Some Android apps simply make it easy for attackers: Researchers at the Universities of Marburg and Hamburg examined 13,500 apps that are available on the Google Play platform. Of the programs they studied, eight percent proved vulnerable to a “man in the middle” attack. This involves a hacker pretending to be the communication partner and intercepting communication between the app and a server. This effectively circumvents the encryption mechanism that is in place via SSL or TLS.
Android apps are especially vulnerable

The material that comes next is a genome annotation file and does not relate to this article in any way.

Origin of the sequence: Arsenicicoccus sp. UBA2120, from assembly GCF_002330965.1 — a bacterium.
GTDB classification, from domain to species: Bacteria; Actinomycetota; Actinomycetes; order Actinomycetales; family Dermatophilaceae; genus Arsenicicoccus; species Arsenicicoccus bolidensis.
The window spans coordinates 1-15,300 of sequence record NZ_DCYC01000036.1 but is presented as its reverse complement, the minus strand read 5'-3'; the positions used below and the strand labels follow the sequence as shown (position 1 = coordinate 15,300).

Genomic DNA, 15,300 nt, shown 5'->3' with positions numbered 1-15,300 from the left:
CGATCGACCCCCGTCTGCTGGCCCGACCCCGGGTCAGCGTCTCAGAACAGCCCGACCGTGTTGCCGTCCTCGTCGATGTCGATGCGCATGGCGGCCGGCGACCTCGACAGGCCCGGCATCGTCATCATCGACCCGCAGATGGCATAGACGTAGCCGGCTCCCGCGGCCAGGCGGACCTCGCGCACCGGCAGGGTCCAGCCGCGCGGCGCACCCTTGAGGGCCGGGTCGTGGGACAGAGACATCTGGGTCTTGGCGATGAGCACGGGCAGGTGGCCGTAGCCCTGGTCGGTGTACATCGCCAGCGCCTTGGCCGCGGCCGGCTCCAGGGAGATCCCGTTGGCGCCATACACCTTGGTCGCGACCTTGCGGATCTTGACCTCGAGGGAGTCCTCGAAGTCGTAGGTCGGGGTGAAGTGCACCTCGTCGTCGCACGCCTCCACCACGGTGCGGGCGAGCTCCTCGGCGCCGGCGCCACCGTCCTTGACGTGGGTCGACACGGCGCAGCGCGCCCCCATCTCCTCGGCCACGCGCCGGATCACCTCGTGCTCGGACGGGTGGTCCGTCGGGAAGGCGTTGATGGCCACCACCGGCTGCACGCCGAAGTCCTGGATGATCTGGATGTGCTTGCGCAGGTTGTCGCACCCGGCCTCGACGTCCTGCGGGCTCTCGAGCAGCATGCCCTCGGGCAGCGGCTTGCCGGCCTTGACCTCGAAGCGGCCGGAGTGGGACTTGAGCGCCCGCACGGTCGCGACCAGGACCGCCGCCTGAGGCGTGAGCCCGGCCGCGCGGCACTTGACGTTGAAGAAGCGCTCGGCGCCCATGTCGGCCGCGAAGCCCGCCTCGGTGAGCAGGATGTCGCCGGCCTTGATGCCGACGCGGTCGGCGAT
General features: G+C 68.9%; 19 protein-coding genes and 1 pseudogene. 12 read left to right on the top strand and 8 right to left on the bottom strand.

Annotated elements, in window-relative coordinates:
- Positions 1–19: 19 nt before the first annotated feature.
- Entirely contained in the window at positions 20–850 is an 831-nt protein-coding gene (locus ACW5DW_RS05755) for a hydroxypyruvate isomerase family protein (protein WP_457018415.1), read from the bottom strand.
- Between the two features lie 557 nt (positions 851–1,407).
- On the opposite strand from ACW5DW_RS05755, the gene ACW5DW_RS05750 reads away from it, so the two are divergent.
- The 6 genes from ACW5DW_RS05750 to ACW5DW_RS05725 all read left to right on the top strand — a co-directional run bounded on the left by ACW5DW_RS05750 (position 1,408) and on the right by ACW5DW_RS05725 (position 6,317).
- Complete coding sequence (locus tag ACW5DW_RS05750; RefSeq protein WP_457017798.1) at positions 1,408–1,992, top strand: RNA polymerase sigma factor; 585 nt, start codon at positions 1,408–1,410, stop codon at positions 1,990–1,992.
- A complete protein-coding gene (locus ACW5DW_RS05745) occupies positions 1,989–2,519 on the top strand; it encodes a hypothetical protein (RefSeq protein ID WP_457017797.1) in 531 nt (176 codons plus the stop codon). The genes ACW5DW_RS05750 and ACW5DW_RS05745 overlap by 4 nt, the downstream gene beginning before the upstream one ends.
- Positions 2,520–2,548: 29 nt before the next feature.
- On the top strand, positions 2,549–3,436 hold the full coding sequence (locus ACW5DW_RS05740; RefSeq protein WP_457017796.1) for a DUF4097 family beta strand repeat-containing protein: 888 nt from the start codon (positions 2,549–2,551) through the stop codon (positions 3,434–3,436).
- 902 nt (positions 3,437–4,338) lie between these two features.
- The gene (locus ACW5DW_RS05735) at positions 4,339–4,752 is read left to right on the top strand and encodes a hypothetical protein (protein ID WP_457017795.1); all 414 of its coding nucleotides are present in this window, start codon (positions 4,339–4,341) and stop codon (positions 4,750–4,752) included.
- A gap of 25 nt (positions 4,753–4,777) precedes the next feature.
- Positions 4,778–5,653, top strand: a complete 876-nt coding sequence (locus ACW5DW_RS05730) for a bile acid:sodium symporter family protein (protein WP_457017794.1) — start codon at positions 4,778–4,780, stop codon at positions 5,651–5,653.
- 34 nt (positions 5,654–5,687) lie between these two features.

One hundred apps of the apps were selected for further study. According to the researchers, it was possible to obtain credit card data as well as sensitive log-in data for Facebook, WordPress, Twitter, and Google accounts from 41 of these programs. In some cases, external access even extended to the server or communication software like IBM Lotus Sametime. The apps the researchers hacked were not announced, but they include several popular apps that have more than 185 million installations. Especially dangerous: Half of users can’t say whether their data is encrypted or not. In comparison to Apple’s strictly sealed off App Store, Google Play is conceived of as an open platform. The vulnerability of Android apps, therefore, doesn’t surprise the researchers.